Pro Wrestling

From Codex Gamicus
Jump to: navigation, search
For the unrelated Master System game, see Pro Wrestling (Sega Master System).

Template:Game guide

Pro Wrestling
Basic Information
Video Game
[[TRY Corporation]][[Category:TRY Corporation]]
Nintendo Entertainment System and Family Computer Disk System
ESRB: E (Everyone) (Wii)[1]
Main Credits
Masato Masuda
Awards | Changelog | Cheats | Codes
Codex | Compatibility | Covers | Credits | DLC | Help
Localization | Manifest | Modding | Patches | Ratings
Reviews | Screenshots | Soundtrack
Videos | Walkthrough
GOG | In-Game | Origin | PlayStation Trophies | Retro
Steam | Xbox Live

Pro Wrestling (プロレス, Puroresu?) is a Nintendo Entertainment System game, as well as a Family Computer Disk System game for one or two players first released in 1986. The game was the second wrestling game on the Nintendo Entertainment System (after M.U.S.C.L.E. (video game) and was ranked 172 on Nintendo Power's Top 200 Nintendo Games Ever.[citation needed]

Gameplay[edit | edit source]

The player chooses a wrestler with unique skills and presses various combinations of buttons to use different wrestling moves. It is possible to leave the ring; however, a player who does so must re-enter the ring before the referee's 20-count. Failure to do so results in a loss (via count-out) or a draw (double count-out), if both wrestlers fail to re-enter in time. (Note: The referee's count is broken only after both wrestlers have re-entered the ring. That is, as long as at least one wrestler is outside the ring, the referee's count continues. Moreover, it is possible for a wrestler to be counted out while executing a Plunger if he has crossed the ring ropes by the count of 20.)

The game was one of the first wrestling games to feature an in-ring referee. The referee in the game is fairly accurate. For example, whenever a pinfall is attempted, the referee must run to where the two wrestlers are, lay on his stomach, and begin the three count. In effect, if the referee is on the other side of the ring when an opponent initiates a pin, the player will have additional time to try and escape. The game was also the first wrestling title to feature a cameraman at ringside (though he does not interact with the wrestlers).

Single player[edit | edit source]

Single player mode consists of two parts. First, the player fights in matches against increasingly difficult CPU opponents. After winning five matches, the player fights King Slender, the Video Wrestling Association (VWA) Champion. If the player has selected King Slender for play, then he will face Giant Panther for the VWA Championship, though some versions of the game have a bug requiring King Slender to win more than the usual five matches before being granted the title shot.

After winning the VWA Title, the second stage of gameplay begins. As the VWA Champion, the player has to defend the title. Making ten successful title defenses (two against each of the five remaining characters) will result in a title match against the Great Puma, champion of the Video Wrestling Federation. Defeating Puma will make a player the interpromotional VWA/VWF Champion and end the game. It is worth noting that some Nintendo aficionados consider the Great Puma to be one of the most difficult boss characters to ever appear on the NES.[1]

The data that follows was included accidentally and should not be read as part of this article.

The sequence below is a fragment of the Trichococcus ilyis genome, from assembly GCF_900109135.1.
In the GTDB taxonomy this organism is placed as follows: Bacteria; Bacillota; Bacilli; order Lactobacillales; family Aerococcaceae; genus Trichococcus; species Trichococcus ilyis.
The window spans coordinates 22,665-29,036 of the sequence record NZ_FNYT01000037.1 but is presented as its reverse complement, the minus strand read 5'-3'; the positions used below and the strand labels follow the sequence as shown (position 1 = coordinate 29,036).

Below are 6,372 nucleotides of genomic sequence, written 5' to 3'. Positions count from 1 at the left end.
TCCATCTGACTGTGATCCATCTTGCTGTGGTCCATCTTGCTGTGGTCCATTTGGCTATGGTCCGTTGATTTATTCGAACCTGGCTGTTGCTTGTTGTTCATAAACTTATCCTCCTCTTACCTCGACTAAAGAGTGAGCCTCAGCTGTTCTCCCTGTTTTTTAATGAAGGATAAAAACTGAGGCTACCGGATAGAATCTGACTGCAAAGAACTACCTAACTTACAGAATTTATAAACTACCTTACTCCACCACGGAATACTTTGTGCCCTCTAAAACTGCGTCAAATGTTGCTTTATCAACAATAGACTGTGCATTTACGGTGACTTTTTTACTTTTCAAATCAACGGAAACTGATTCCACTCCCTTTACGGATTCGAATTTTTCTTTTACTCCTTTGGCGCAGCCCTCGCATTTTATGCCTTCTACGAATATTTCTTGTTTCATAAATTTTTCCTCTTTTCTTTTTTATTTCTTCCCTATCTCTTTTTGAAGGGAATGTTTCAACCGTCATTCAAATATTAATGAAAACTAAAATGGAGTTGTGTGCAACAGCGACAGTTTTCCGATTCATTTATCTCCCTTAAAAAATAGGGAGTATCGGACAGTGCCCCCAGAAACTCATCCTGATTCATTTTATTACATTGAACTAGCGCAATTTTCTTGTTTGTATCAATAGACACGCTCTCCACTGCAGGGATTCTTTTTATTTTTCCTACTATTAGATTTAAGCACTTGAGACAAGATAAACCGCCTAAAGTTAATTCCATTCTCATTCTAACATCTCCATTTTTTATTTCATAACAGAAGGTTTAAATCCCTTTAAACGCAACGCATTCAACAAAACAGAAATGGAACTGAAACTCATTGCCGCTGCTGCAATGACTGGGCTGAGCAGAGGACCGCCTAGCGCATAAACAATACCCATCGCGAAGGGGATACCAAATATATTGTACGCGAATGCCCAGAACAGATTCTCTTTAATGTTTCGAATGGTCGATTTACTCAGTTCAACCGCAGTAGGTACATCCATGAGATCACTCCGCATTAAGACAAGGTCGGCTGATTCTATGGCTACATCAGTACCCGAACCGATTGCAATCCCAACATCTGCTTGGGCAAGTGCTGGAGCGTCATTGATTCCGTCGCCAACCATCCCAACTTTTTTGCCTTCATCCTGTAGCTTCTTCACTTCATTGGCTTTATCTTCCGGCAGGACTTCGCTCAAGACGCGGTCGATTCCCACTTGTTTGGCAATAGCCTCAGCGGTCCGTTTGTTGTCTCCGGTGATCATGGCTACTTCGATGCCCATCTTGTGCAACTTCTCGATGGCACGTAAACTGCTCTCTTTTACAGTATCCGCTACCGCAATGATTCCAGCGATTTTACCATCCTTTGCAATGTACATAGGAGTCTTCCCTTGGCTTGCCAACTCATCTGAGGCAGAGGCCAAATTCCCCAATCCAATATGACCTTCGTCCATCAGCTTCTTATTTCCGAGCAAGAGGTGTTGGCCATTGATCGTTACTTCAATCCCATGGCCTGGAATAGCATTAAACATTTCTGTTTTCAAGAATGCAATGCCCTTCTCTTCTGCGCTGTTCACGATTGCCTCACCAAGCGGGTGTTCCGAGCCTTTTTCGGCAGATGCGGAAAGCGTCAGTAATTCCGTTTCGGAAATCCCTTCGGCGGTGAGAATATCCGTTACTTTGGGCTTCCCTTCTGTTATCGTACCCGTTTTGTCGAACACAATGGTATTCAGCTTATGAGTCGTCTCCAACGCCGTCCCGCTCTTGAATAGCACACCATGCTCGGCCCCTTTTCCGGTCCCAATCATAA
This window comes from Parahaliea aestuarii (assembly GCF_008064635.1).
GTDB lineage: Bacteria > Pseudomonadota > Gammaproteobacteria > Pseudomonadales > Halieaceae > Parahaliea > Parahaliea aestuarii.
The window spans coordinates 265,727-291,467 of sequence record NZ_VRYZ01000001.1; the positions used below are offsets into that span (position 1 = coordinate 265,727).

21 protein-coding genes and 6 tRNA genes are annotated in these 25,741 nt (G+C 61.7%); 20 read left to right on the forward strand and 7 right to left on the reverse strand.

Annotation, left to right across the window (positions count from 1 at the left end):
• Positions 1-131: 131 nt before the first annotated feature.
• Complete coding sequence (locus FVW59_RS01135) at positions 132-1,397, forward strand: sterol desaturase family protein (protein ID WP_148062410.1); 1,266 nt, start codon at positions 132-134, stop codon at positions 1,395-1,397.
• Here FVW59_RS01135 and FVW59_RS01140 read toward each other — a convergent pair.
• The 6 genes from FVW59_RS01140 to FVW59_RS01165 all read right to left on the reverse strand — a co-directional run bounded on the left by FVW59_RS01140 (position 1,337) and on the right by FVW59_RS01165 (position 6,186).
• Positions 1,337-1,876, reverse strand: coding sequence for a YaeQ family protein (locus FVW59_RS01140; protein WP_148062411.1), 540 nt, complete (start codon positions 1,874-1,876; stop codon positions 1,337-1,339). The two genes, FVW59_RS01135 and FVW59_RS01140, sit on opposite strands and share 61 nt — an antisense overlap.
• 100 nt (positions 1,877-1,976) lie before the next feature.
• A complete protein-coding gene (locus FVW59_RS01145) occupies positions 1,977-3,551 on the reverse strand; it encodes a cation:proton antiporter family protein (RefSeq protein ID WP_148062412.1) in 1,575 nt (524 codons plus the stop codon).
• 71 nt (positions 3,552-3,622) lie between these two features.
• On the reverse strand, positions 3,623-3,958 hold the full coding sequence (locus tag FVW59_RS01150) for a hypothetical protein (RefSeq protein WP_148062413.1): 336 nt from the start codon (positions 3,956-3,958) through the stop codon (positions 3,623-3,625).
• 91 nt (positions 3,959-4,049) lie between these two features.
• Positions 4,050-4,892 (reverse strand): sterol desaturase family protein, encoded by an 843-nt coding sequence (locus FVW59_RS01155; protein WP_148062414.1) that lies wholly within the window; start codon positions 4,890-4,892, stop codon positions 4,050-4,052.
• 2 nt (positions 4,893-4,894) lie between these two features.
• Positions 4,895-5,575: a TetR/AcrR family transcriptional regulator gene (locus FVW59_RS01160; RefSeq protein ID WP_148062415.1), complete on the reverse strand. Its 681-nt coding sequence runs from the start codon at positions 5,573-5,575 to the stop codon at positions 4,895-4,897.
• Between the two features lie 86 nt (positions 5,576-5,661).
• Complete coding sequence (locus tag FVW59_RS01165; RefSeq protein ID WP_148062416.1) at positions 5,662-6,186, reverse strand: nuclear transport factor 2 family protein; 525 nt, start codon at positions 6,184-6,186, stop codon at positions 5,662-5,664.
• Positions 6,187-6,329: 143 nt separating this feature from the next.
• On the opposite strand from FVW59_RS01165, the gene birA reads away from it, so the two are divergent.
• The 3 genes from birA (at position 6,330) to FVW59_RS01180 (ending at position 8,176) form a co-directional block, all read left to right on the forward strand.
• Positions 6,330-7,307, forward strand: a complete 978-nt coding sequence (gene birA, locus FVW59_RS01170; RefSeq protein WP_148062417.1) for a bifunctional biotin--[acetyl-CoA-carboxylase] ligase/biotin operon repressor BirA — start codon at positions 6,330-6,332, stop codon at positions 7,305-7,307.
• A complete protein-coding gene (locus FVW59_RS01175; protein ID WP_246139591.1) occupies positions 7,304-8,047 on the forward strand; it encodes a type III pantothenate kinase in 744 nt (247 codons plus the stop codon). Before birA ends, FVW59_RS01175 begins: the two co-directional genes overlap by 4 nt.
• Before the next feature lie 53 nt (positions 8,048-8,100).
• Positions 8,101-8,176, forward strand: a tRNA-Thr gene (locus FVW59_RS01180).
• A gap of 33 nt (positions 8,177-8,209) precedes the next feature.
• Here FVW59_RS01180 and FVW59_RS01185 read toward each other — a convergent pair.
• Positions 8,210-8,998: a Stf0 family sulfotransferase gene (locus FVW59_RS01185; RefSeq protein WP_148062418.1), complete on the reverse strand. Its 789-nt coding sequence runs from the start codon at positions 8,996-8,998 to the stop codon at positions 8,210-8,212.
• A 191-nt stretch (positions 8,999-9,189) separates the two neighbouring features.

Two players[edit | edit source]

The two player mode in Pro Wrestling features essentially the same gameplay as single player, though without the championship quest. Each player selects a wrestler and then proceed directly into the match. The game prevents the same character from being chosen for both players. Unlike the single player mode, each match is a best-of-three-falls match.

Wrestlers[edit | edit source]


English Name Japanese Name Nickname Specialty moves
Fighter Hayabusa ファイター隼 The invincible warrior Back Brain Kick
Starman スターマン Super space-traveller Somersault Kick, Flying Cross Chop
Kin Corn Karn キン・コン・カーン A living karate tool Karate Kick, Mongolian Chop
Giant Panther ジャイアント・パンサー The ultimate human weapon Iron Claw, Head Butt
The Amazon ジ・アマゾン Half-piranha, half-man Piranha Bite, Outlaw Choke
King Slender キング・スレンダー Cold-blooded warrior, Jr. Back Breaker
Great Puma グレート・プーマ The perfect warrior multiple

"A winner is you"[edit | edit source]

When the player wins a match, the game displays the message, A WINNER IS YOU. The incorrect grammar of this phrase suggests it is the result of poor translation from Japanese to English. The unintentional comedic effect makes this a good example of Engrish.[citation needed]

In internet subculture, the phrase a winner is you has become a popular meme, denoting success with or without a note of irony. This transition from mistranslation to meme is similar to the phenomenon of all your base are belong to us, in that instance taken from the game Zero Wing. The message has been referenced in games such as Pokemon Diamond and Pearl, Pokemon HeartGold and SoulSilver, Pokemon Gold and Silver, and Mario & Luigi: Bowser's Inside Story.[citation needed]

Development[edit | edit source]

Masato Masuda thought up the game system and was the sole programmer. At the time, Masuda was working for TRY[2] (pronounced alphabetically) Corporation. TRY later merged with another development company called Communicate to form Sonata, which was later renamed Human.[3] Masuda later worked on Human's popular Fire Pro Wrestling series.[2]

Reception[edit | edit source]

Famitsū reported that Pro Wrestling was the #1 video game in the United States for about two months.[2]

References[edit | edit source]

  1. The Wiire's 25 Greatest Video Game Athletes
  2. 2.0 2.1 2.2 Gifford, Kevin. A bit more about…. Magweasel. Retrieved on 2010-05-15
  3. Interview:Hitoshi Akashi. GDRI :: Game Developer Research Institute. Retrieved on 2010-05-15
  • Laundrie, Evan: [2], Game of the Week, February 16, 2001.

External links[edit | edit source]

sv:Pro Wrestling